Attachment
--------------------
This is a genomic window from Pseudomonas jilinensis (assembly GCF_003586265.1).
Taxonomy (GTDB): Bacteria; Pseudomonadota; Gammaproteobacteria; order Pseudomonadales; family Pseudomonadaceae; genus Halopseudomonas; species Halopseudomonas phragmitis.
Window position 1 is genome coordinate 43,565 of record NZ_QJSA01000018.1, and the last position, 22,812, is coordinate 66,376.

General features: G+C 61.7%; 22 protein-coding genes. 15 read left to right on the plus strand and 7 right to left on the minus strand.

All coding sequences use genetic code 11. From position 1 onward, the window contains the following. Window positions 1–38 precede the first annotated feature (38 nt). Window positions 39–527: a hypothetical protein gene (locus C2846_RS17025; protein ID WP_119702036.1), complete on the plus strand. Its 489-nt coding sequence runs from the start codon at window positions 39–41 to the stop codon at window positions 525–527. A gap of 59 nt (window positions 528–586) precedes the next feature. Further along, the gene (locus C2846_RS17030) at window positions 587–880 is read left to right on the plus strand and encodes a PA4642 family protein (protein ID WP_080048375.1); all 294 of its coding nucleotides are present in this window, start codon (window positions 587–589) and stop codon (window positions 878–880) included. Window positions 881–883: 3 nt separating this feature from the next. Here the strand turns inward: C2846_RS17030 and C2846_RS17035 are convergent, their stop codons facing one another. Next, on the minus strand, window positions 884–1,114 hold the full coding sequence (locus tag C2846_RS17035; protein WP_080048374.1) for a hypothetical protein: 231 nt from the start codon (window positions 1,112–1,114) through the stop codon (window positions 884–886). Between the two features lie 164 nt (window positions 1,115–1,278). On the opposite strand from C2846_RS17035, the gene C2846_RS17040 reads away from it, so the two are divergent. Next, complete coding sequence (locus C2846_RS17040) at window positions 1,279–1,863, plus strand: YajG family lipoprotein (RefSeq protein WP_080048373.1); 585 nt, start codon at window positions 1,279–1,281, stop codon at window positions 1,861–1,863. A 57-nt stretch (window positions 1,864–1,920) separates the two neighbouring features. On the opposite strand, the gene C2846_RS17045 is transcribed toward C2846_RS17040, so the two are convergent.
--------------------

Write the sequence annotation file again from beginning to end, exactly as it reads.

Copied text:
This is a genomic window from Pseudomonas jilinensis (assembly GCF_003586265.1).
Taxonomy (GTDB): Bacteria; Pseudomonadota; Gammaproteobacteria; order Pseudomonadales; family Pseudomonadaceae; genus Halopseudomonas; species Halopseudomonas phragmitis.
Window position 1 is genome coordinate 43,565 of record NZ_QJSA01000018.1, and the last position, 22,812, is coordinate 66,376.

General features: G+C 61.7%; 22 protein-coding genes. 15 read left to right on the plus strand and 7 right to left on the minus strand.

All coding sequences use genetic code 11. From position 1 onward, the window contains the following. Window positions 1–38 precede the first annotated feature (38 nt). Window positions 39–527: a hypothetical protein gene (locus C2846_RS17025; protein ID WP_119702036.1), complete on the plus strand. Its 489-nt coding sequence runs from the start codon at window positions 39–41 to the stop codon at window positions 525–527. A gap of 59 nt (window positions 528–586) precedes the next feature. Further along, the gene (locus C2846_RS17030) at window positions 587–880 is read left to right on the plus strand and encodes a PA4642 family protein (protein ID WP_080048375.1); all 294 of its coding nucleotides are present in this window, start codon (window positions 587–589) and stop codon (window positions 878–880) included. Window positions 881–883: 3 nt separating this feature from the next. Here the strand turns inward: C2846_RS17030 and C2846_RS17035 are convergent, their stop codons facing one another. Next, on the minus strand, window positions 884–1,114 hold the full coding sequence (locus tag C2846_RS17035; protein WP_080048374.1) for a hypothetical protein: 231 nt from the start codon (window positions 1,112–1,114) through the stop codon (window positions 884–886). Between the two features lie 164 nt (window positions 1,115–1,278). On the opposite strand from C2846_RS17035, the gene C2846_RS17040 reads away from it, so the two are divergent. Next, complete coding sequence (locus C2846_RS17040) at window positions 1,279–1,863, plus strand: YajG family lipoprotein (RefSeq protein WP_080048373.1); 585 nt, start codon at window positions 1,279–1,281, stop codon at window positions 1,861–1,863. A 57-nt stretch (window positions 1,864–1,920) separates the two neighbouring features. On the opposite strand, the gene C2846_RS17045 is transcribed toward C2846_RS17040, so the two are convergent.